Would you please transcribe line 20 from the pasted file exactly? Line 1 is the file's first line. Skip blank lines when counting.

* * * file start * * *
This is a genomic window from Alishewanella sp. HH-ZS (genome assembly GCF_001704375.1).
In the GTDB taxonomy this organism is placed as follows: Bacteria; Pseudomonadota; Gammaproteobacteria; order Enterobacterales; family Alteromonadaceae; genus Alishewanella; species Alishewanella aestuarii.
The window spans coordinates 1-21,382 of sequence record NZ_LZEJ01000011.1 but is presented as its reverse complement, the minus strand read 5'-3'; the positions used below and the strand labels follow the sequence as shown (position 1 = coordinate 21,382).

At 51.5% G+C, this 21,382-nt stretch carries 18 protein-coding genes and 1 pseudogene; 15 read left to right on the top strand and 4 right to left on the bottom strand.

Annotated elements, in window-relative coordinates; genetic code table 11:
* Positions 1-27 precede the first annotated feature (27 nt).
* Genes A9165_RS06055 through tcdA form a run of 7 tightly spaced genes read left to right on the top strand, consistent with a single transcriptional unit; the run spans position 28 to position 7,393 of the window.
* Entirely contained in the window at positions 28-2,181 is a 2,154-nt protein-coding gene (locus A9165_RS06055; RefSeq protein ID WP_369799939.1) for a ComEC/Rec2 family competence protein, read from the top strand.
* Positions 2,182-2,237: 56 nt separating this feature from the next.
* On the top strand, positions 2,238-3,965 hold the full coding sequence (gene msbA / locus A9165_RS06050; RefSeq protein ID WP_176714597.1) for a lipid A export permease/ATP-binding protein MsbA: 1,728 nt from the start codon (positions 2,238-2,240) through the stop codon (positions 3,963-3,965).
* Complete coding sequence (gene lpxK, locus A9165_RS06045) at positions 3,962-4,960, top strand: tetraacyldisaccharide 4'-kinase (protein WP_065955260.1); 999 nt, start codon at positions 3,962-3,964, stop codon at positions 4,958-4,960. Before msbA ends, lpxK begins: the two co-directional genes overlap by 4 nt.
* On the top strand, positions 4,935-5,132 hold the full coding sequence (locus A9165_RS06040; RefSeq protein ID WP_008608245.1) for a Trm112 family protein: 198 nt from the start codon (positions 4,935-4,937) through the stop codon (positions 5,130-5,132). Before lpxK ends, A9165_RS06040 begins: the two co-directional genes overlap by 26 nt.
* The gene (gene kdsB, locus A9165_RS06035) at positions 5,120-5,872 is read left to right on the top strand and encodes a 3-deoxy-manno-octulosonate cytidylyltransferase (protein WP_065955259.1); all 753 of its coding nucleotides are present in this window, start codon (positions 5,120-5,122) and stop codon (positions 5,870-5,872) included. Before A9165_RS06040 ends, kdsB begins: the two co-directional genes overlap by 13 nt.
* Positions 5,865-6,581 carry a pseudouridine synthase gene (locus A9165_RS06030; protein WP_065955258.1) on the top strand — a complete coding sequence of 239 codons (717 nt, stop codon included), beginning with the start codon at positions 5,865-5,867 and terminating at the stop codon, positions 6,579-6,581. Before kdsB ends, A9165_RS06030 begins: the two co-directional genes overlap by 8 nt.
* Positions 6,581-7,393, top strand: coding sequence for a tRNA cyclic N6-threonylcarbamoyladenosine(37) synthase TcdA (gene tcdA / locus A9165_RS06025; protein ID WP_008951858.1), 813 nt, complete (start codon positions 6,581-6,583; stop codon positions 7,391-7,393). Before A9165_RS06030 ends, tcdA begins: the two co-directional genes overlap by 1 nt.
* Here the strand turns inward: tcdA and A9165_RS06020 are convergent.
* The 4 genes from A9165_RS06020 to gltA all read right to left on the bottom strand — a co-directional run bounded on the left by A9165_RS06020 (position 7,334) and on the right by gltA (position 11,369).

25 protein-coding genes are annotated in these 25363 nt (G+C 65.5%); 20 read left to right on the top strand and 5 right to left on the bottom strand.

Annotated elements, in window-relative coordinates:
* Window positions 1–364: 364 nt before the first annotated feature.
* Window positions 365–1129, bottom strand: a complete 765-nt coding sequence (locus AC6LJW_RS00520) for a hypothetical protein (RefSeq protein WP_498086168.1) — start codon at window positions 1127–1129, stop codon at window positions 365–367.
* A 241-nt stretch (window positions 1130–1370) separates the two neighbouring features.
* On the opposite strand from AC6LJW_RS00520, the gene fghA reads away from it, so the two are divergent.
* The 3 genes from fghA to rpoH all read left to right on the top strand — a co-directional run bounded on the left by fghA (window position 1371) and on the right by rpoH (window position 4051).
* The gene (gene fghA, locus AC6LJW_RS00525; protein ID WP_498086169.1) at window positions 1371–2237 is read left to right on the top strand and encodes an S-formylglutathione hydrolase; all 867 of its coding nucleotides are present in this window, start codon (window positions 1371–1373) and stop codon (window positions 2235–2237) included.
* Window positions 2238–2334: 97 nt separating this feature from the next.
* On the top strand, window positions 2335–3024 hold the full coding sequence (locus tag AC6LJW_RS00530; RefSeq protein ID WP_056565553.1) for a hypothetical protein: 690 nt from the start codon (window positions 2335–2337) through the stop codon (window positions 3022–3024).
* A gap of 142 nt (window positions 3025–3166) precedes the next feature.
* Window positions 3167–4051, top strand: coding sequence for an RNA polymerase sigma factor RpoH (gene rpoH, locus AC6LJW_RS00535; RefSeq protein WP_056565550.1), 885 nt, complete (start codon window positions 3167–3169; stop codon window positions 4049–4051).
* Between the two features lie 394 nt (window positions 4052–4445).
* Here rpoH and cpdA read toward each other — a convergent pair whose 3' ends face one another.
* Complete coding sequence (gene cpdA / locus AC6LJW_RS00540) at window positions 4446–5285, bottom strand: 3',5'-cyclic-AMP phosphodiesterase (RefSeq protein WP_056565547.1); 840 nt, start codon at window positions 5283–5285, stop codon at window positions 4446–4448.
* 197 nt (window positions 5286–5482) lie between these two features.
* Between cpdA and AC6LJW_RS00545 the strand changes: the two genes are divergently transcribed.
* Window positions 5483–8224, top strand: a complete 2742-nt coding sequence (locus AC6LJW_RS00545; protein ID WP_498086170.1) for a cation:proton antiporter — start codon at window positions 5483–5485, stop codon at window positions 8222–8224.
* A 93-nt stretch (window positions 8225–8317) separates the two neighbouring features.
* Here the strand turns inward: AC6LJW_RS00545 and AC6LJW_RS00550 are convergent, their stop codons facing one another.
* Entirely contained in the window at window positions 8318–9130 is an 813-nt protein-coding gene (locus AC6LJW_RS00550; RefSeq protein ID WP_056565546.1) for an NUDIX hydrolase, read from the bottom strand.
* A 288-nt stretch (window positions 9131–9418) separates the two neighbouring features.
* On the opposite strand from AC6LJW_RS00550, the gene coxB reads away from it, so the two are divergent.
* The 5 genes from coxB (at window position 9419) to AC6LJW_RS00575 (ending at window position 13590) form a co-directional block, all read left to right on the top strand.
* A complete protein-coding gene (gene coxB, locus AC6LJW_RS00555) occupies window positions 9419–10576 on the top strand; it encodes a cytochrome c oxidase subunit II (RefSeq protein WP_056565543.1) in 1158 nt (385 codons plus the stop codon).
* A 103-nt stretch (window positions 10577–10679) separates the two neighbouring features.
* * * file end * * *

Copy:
* Window positions 1–364: 364 nt before the first annotated feature.